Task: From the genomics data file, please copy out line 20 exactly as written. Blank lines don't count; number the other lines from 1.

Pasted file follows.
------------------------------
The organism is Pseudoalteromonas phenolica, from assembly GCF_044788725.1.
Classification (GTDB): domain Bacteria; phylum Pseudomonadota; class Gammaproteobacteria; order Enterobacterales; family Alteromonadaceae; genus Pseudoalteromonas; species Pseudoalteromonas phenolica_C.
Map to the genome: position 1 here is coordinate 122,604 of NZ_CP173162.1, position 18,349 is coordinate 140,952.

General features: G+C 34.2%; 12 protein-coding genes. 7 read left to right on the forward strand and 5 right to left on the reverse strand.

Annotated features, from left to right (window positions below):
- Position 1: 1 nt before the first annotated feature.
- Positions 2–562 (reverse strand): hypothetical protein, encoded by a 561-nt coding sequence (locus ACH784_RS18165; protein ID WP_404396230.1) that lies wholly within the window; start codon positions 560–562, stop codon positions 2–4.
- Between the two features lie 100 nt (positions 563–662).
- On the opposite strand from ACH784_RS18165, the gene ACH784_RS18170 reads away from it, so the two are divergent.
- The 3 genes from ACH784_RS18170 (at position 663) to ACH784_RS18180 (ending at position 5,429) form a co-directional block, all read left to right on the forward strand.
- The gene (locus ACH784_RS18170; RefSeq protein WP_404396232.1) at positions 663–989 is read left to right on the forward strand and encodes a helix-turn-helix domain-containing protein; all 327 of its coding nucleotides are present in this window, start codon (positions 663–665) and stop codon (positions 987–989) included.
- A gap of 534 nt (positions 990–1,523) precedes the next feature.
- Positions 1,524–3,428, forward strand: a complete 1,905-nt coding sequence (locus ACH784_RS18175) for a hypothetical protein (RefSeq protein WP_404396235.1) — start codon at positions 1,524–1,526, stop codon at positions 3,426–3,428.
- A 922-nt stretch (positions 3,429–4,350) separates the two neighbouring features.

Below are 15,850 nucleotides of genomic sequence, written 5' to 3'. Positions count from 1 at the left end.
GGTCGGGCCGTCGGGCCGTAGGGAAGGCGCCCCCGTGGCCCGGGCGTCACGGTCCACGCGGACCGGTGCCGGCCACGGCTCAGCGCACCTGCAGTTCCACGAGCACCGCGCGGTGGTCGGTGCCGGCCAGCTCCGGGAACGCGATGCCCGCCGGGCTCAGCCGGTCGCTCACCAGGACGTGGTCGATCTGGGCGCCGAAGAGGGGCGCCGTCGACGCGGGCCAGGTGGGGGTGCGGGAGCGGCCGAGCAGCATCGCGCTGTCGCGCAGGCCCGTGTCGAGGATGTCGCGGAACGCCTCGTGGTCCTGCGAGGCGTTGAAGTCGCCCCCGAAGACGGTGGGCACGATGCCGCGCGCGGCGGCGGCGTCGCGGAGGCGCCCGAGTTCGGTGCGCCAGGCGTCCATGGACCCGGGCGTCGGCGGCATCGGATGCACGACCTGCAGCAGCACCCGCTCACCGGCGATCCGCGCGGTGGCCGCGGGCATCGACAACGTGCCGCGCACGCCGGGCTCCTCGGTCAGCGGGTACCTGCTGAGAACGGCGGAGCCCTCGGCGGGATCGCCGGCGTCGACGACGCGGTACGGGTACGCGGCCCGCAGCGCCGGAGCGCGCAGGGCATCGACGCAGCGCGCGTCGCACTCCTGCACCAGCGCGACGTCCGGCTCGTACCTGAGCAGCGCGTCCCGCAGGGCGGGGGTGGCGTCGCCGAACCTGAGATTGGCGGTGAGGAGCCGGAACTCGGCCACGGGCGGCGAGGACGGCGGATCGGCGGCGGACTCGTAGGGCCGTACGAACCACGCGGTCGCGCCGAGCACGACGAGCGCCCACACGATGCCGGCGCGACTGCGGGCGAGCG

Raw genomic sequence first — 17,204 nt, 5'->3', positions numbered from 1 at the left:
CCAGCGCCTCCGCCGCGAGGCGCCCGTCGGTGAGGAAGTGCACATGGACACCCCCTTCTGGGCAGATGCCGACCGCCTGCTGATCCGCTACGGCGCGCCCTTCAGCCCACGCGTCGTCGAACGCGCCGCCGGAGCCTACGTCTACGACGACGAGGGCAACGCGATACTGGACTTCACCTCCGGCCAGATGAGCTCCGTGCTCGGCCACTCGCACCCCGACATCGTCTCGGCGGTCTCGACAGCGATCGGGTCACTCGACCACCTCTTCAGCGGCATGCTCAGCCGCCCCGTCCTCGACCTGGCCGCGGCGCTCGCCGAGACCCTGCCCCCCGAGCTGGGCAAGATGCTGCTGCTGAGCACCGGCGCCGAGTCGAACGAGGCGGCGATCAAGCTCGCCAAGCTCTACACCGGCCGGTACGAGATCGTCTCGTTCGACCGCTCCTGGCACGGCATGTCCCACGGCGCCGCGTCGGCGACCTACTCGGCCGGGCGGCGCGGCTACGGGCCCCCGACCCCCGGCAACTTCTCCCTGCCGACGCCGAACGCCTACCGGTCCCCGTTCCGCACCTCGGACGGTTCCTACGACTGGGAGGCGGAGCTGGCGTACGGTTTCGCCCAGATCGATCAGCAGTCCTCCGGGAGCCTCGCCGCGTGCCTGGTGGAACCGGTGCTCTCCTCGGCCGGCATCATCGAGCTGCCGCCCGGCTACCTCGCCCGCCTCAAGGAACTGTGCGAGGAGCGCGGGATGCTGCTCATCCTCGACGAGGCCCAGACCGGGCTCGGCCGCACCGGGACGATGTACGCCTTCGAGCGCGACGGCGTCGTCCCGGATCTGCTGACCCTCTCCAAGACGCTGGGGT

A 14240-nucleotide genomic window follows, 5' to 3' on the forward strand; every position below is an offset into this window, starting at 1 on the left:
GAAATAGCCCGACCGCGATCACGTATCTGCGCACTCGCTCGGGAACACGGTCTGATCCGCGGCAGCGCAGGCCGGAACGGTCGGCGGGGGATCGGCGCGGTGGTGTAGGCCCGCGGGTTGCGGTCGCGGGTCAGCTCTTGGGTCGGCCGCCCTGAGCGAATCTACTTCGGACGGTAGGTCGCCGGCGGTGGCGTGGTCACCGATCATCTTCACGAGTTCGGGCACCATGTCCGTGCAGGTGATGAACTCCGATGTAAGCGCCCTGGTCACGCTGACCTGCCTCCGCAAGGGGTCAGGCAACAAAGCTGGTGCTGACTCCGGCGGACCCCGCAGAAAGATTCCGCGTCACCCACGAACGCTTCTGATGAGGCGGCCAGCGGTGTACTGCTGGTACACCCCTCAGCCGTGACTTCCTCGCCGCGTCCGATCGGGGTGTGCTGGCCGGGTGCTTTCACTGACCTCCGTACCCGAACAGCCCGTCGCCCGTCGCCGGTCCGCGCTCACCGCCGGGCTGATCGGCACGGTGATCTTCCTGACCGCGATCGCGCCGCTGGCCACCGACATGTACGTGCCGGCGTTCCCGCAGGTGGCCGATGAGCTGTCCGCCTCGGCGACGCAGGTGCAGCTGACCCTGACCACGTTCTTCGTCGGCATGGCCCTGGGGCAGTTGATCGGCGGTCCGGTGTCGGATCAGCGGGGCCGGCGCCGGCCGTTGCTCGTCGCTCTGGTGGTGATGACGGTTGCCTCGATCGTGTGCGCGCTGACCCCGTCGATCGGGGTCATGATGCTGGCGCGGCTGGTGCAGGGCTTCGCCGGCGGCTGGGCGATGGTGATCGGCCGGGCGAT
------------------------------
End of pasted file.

GAAATAGCCCGACCGCGATCACGTATCTGCGCACTCGCTCGGGAACACGGTCTGATCCGCGGCAGCGCAGGCCGGAACGGTCGGCGGGGGATCGGCGCGGTGGTGTAGGCCCGCGGGTTGCGGTCGCGGGTCAGCTCTTGGGTCGGCCGCCCTGAGCGAATCTACTTCGGACGGTAGGTCGCCGGCGGTGGCGTGGTCACCGATCATCTTCACGAGTTCGGGCACCATGTCCGTGCAGGTGATGAACTCCGATGTAAGCGCCCTGGTCACGCTGACCTGCCTCCGCAAGGGGTCAGGCAACAAAGCTGGTGCTGACTCCGGCGGACCCCGCAGAAAGATTCCGCGTCACCCACGAACGCTTCTGATGAGGCGGCCAGCGGTGTACTGCTGGTACACCCCTCAGCCGTGACTTCCTCGCCGCGTCCGATCGGGGTGTGCTGGCCGGGTGCTTTCACTGACCTCCGTACCCGAACAGCCCGTCGCCCGTCGCCGGTCCGCGCTCACCGCCGGGCTGATCGGCACGGTGATCTTCCTGACCGCGATCGCGCCGCTGGCCACCGACATGTACGTGCCGGCGTTCCCGCAGGTGGCCGATGAGCTGTCCGCCTCGGCGACGCAGGTGCAGCTGACCCTGACCACGTTCTTCGTCGGCATGGCCCTGGGGCAGTTGATCGGCGGTCCGGTGTCGGATCAGCGGGGCCGGCGCCGGCCGTTGCTCGTCGCTCTGGTGGTGATGACGGTTGCCTCGATCGTGTGCGCGCTGACCCCGTCGATCGGGGTCATGATGCTGGCGCGGCTGGTGCAGGGCTTCGCCGGCGGCTGGGCGATGGTGATCGGCCGGGCGAT